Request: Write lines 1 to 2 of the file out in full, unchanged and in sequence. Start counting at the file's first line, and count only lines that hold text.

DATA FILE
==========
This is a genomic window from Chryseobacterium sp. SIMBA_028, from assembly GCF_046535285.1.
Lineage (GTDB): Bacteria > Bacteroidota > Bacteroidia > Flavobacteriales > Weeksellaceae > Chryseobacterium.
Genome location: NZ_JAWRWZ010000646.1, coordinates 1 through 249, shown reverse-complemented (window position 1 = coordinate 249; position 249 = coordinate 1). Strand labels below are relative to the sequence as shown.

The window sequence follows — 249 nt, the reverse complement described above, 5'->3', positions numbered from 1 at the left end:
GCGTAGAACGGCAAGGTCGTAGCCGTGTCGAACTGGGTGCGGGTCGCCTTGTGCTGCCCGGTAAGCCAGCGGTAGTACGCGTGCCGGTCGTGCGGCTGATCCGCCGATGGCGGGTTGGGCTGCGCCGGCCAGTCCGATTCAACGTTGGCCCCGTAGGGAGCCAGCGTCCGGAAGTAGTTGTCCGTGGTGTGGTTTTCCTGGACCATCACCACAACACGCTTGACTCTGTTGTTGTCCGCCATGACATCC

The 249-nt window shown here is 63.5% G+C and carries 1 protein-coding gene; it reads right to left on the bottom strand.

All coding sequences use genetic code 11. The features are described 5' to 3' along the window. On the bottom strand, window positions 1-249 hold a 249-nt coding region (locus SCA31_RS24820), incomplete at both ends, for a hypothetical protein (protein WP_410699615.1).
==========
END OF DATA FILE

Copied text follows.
This is a genomic window from Chryseobacterium sp. SIMBA_028, from assembly GCF_046535285.1.
Lineage (GTDB): Bacteria > Bacteroidota > Bacteroidia > Flavobacteriales > Weeksellaceae > Chryseobacterium.